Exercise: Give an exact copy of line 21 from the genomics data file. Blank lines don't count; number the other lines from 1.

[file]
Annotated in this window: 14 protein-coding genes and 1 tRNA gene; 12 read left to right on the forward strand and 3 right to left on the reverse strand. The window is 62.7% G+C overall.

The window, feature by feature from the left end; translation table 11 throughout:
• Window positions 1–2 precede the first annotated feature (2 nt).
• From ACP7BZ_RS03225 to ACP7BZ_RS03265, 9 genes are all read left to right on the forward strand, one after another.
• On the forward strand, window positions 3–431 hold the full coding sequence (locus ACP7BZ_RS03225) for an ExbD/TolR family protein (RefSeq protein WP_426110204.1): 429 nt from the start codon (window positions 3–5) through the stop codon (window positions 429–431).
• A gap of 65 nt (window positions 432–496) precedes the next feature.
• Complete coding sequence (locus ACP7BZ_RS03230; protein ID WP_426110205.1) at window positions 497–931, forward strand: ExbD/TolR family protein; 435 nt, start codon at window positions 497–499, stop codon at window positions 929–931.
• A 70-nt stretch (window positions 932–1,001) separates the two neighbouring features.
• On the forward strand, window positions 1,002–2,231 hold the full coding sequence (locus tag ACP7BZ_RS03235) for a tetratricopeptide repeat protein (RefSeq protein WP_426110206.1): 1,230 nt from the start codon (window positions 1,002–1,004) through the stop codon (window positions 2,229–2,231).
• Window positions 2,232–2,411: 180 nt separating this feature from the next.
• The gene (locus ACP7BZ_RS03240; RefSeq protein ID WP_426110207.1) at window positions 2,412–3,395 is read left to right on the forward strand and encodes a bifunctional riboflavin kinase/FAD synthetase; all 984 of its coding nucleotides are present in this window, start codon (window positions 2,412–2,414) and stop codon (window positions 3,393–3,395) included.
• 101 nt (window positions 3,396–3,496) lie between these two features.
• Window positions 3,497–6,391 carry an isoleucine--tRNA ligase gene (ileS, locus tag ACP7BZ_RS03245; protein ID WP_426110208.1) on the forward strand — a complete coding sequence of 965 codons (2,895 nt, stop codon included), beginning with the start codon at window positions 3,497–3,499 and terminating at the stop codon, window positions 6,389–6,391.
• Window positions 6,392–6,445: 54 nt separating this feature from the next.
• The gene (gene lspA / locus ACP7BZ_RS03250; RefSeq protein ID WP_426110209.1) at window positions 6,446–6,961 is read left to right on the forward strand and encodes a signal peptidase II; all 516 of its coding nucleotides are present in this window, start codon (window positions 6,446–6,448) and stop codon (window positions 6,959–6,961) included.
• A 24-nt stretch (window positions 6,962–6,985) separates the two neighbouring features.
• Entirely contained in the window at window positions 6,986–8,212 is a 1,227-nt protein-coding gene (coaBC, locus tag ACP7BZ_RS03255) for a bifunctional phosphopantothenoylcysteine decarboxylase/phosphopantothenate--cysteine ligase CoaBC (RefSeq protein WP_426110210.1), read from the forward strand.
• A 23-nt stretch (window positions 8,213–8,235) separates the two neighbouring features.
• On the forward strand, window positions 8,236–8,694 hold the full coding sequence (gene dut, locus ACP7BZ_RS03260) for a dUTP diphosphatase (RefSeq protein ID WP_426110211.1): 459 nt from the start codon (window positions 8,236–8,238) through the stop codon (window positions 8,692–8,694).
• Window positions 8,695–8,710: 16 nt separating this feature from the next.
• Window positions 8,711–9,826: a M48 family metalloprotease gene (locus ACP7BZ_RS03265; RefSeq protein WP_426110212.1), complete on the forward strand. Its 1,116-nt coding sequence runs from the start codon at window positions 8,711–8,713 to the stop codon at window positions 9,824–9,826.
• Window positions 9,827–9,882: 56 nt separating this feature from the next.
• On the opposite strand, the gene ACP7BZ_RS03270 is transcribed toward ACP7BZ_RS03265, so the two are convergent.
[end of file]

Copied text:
• Window positions 8,711–9,826: a M48 family metalloprotease gene (locus ACP7BZ_RS03265; RefSeq protein WP_426110212.1), complete on the forward strand. Its 1,116-nt coding sequence runs from the start codon at window positions 8,711–8,713 to the stop codon at window positions 9,824–9,826.